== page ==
8. Don't worry, when Thanksgiving comes around I'll be bouncing off the walls about my display just like every other year. This is just the first year I've had to prepare months in advance, and motivation coming back in November will probably be too late.
  9. I learned about Light-O-Rama on Christmas Eve last year and quickly decided that having my own show would be something I definately wanted to do. I've been working on my show on and off since then, and I have steadily lost motivation, mainly with sequencing. Part of my brain is telling me that "thanksgiving is getting closer and closer" and the other saying "it's August, why are you working on Christmas?" I'm sure others have had this as well, anyone have any advice or words of wisdom?
  10. In the top box of your animation window there are 2 boxes where you can choose the number of blocks for the length and width of the screen. Just raise those numbers and you will have a greater number of smaller boxes.
  11. I just checked my Lowes and saw nothing christmas or halloween related. Are you guys seeing halloween in the same section as the christmas stuff goes in? I've never seen halloween stuff at my Lowes before. The seasonal section was still full force summer merchandice and the upper storage shelfs were still piled high with grills and outdoor furniture.
  12. Wow, and I thought it was crazy seeing christmas stuff in stores in October!
  13. Mine will be "Christmas Intrada" by the US Army Field Band.
  14. Thank you. I will look through those. That was actually one of the songs that I saw syncronized with Light-O-Rama that inspired me to finally do my own computer animation. It will definately be in my show!
  15. I am looking for songs for my show that are more of a classical genre but with a strong sound. Basically, I want songs that bands/ orchestras are playing but songs with lots of excitement for my show. If anyone has any suggestions, it would be greatly appreciated. Thanks!
  16. They have some cool designs, but they are kind of expensive.
  17. From the toolbar at the top, go to PLAY, then PLAY RANGE, then click FROM SELECTION. The sequence will start wherever you have ladt clicked in the grid.
  18. If percautions are needed usually just depends on you and your neighborhood. If your house is on a busy street, you are probably safer than a quiet neighborhood. In my previous neighborhood, I was in a competition of sorts with a neighbor with our displays, so we both had large, attention-grabbing displays. One night, his snowglobe inflatable got ripped from the ground and thrown across the yard, one of his wire-frames was ripped up and thrown, and another inflatable got knifed. This was a very safe neighborhood and it was the last place anyone thought would happen. Luckily, my neighbor was able to repair all of his items that got vandalized, but small precautions were taken by both of us **** as adding security lighting when the display goes dark. Having inflatables deflated at night is a good point. Other than that, just add security lighting and if you are concerned and have a small enough display, bring the inflatables in. If I hear lots of people I don't know outside late at night, I will bring some of the more expensive display items inside.
  19. I tie mine down everywhere that there is a place to tie it down and tie the motor down so there is now way it can move. It always inflates perfectly.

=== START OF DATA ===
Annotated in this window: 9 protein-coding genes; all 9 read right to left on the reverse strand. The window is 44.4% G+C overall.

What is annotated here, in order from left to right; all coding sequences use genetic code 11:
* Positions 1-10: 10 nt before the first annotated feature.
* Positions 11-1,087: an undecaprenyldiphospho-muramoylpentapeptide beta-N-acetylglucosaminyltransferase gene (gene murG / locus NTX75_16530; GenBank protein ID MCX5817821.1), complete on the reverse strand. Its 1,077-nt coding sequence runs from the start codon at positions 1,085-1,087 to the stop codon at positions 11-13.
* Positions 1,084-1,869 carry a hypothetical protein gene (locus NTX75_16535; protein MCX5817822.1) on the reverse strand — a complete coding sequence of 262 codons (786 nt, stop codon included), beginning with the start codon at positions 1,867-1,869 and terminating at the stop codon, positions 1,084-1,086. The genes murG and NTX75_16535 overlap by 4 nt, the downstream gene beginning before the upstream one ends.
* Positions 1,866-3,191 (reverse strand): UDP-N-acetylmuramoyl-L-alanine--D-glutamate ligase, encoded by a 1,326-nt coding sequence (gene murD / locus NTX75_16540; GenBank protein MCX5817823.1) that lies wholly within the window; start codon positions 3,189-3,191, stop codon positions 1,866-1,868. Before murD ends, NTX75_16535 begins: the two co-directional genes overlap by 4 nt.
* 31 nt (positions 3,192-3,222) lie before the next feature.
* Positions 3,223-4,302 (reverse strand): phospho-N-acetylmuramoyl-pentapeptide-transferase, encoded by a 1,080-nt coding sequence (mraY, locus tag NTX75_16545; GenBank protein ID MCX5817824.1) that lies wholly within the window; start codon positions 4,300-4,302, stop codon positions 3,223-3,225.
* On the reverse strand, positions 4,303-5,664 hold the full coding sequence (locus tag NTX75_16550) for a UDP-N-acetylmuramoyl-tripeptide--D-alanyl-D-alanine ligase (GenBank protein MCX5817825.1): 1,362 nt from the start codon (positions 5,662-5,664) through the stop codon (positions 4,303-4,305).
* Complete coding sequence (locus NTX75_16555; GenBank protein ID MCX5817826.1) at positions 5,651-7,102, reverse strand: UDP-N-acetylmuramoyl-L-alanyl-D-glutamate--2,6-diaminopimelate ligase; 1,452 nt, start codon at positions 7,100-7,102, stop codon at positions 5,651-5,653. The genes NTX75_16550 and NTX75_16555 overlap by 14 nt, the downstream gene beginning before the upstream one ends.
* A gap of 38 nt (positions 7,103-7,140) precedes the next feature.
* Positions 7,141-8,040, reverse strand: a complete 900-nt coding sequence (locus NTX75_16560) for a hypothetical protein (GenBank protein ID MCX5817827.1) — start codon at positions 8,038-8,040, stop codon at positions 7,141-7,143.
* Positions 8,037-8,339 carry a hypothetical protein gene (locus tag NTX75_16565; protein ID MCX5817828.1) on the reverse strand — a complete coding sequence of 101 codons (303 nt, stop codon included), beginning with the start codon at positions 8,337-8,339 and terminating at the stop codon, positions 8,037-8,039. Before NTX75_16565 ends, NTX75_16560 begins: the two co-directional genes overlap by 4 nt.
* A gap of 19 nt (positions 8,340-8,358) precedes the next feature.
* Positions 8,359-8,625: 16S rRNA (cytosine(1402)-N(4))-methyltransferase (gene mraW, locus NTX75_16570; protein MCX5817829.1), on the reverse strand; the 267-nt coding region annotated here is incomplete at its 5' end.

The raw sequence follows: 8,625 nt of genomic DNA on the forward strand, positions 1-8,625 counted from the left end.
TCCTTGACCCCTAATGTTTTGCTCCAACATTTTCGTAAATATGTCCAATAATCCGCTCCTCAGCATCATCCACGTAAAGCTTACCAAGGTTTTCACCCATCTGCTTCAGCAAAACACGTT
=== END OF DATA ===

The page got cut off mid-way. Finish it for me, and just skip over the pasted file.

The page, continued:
20. That's a really nice show. I think I'm going to use that version of Jingle Bells.
  21. You can do a lot with arches, mini-trees, mega-trees, fire poles, etc. Look at Holdman's 2007 display, he builds/buys almost everything in his yard.
  22. I'm sure most of us experienced the light shortages in 2009 and the challenges it created for our displays. Do you guys think stores will raise inventory for 2010 or will we have the same problem?
  23. I haven't, but there are several reasons why that wouldn't really work in my case. My neighborhood has a road in a circle. The houses are on the outer end of the road and there is a pond inside the road. There are about 20 houses that this would affect, and I don't really want to go asking 20 people. The other reason is that even if it did bother them, I can't really see them telling me that, and I don't want everyone in my neighborhood mad at me and I don't even know about it. I'll probably just take sme of the advice posted here and just run it for 2 weekends at the most, maybe just halloween weekend.
  24. The other day, my dad was working with me on some soldering on my second Light-O-Rama controller. He was telling me that I should do a Halloween display of some sort with the Light-O-Rama. My mom overheard us and said it would drive our neighbors insane. I have been animated for 3 years on a Lights and Sounds of Christmas unit and I haven't had a single complaint that my family or I have hears about. I have always done a small halloween display, but nothing major. How do most neighbors usually take animated, large-scale halloween displays? I don't want to push things with my neighbors too far, and I would like to make sure that my relationship with the HOA stays good, but I don't want to not do anything for halloween out of fear that someone might complain that this is going too far. I will at least do something animated on halloween for trick-or-treaters as a test run so I can get a better feel for how Light-O-Rama operates, but have other people had experiences with their neighbors where halloween animated displays "pushed it too far?"
  25. Target brand says you can connect 8 strands end to end, so buying that brand is an option. Just make sure you mark them so you know which strands are that brand the next year when you take the lights out of storage. Most lights say you can only connect 3 strands end to end.